Going into the negotiation of your business sale, it’s likely to help if you are empathetic to your buyer’s concerns. If you do undergo some of the restructuring highlighted above within six years prior to the sale, then there could be some tax implications for the buyer. Similarly, movement of property assets may incur a stamp duty land tax charge if there is a change of ownership and assets have been moved in the group prior to this. The change of ownership can also lead to the extinction of any trading losses that you brought forward within the group, and it’s important that you consider how this may impact the buyer.
If the acquisition of your company makes the buyer a large group company, then they may be required to pay corporation tax in quarterly instalments, even if you aren’t obligated to currently. This could negatively impact their cash flow, which may influence how they choose to pay you following the sale. If you currently qualify for research and development tax credits, you may have different entitlements to the buyer, which could impact how they value your business.
The perceived profitability of your business could be impacted by a number of factors, such as transfer pricing and tax relief on interest. An international trader could be critically influenced by transfer pricing; they may need to change the pricing that’s applied to supplies from the UK to businesses in other jurisdictions, which could, in turn, impact the profitability of your business. You may be claiming tax relief on interest that you pay but following the sale the buyer may not be eligible for relief, therefore affecting the profitability for them.
Tax due diligence
We would recommend completing your own due diligence exercise in preparation of the sale, to avoid the buyer having the opportunity to over-state any risks that may arise. Comb through your business operations, and consider your tax compliance and identify any reliefs that haven’t been claimed yet. This also offers a prime opportunity for you to rectify anything that hasn’t yet been treated or claimed before the buyer even enters the picture! You can also use the opportunity to identify any liabilities in your business’ VAT, PAYE and minimum wage tax compliance, so that any problems can be solved before the buyer enters the picture.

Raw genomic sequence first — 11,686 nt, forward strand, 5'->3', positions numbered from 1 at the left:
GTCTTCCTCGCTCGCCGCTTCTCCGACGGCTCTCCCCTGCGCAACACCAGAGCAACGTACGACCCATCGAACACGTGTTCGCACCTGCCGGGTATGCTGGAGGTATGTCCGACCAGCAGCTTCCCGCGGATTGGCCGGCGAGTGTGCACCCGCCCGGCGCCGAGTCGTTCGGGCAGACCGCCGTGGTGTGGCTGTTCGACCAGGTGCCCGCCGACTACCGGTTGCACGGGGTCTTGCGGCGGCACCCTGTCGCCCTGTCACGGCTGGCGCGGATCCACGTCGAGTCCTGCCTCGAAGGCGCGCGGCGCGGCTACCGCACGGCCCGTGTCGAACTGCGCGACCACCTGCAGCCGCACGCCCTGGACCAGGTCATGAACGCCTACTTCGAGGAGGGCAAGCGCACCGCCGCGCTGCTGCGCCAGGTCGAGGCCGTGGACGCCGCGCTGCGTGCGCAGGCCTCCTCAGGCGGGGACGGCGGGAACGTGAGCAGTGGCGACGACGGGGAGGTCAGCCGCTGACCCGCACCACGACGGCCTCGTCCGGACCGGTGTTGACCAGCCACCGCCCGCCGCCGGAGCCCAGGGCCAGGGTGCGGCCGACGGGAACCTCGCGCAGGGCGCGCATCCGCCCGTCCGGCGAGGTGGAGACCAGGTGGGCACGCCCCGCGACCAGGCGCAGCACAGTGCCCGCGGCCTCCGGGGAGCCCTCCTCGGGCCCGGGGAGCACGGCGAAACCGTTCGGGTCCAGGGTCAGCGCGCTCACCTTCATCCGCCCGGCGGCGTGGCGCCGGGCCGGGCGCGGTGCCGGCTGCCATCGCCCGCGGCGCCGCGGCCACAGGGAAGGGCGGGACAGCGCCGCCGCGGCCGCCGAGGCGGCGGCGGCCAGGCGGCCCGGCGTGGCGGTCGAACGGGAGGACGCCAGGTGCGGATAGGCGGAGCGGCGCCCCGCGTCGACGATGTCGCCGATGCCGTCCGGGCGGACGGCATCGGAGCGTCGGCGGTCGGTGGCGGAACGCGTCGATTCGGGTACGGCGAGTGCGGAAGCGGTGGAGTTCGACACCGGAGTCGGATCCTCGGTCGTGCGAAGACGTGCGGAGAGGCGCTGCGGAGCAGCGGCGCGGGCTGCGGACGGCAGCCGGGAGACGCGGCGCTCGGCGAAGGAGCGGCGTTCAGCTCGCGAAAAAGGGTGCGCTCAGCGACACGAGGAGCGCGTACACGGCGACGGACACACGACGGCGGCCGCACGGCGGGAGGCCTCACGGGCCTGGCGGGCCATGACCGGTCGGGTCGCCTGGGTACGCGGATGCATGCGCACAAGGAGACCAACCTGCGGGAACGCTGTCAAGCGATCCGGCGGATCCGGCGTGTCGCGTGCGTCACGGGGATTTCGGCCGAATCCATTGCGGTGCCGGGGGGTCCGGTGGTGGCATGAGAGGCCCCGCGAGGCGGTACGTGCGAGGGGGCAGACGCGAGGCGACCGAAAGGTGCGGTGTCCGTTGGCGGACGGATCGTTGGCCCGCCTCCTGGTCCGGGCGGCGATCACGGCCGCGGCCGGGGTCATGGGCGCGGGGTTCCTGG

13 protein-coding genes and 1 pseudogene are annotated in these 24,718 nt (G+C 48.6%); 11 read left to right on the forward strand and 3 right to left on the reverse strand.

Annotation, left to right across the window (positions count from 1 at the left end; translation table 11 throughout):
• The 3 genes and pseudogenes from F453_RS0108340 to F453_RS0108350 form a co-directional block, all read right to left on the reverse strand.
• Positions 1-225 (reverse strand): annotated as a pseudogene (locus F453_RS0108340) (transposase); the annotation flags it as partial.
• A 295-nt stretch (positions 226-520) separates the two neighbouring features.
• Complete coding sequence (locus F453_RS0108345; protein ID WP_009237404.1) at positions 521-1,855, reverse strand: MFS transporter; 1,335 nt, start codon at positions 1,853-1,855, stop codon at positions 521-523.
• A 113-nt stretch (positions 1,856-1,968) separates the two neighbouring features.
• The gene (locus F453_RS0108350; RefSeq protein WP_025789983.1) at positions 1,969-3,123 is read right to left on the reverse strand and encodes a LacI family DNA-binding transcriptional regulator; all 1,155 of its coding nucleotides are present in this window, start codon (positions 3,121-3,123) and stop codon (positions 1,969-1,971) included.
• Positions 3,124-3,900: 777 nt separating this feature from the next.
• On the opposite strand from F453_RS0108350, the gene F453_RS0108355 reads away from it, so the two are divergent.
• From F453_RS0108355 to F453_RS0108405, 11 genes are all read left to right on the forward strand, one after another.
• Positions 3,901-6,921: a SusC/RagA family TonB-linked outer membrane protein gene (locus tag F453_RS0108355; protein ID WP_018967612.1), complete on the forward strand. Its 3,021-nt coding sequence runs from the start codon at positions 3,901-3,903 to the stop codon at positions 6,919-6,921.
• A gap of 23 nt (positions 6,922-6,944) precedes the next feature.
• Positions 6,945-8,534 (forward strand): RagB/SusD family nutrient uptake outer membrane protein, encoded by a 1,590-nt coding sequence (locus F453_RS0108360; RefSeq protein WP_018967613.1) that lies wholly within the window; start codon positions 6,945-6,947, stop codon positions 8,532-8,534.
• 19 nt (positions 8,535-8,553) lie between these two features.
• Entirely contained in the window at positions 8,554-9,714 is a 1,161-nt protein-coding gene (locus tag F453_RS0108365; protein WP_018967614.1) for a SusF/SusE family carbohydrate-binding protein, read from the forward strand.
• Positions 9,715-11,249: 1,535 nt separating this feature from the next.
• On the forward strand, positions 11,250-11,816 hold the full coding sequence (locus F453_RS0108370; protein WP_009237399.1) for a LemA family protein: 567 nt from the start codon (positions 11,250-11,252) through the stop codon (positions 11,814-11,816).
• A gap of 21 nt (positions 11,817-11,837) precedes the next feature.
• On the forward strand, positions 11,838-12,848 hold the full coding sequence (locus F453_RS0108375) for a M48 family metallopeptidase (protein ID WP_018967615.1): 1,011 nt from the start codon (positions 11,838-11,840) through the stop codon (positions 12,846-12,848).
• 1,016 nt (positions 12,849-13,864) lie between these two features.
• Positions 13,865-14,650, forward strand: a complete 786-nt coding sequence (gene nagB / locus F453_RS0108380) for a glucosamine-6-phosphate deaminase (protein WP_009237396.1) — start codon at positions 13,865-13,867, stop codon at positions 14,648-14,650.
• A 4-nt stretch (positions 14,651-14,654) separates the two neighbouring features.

At Fiander Tovell, we understand the importance of exit planning in the lifecycle of a business. We help our clients through the exit process, aiming to maximise value and bringing attention to the potential issues that could slow down their sale, to facilitate a smoother transaction with a fairer outcome.
For more information about forming an exit plan, or to enquire about our Business Planning services, please do not hesitate to contact Cathy Revis, Head of Tax, Transaction Support & Firm Principal, at email@example.com.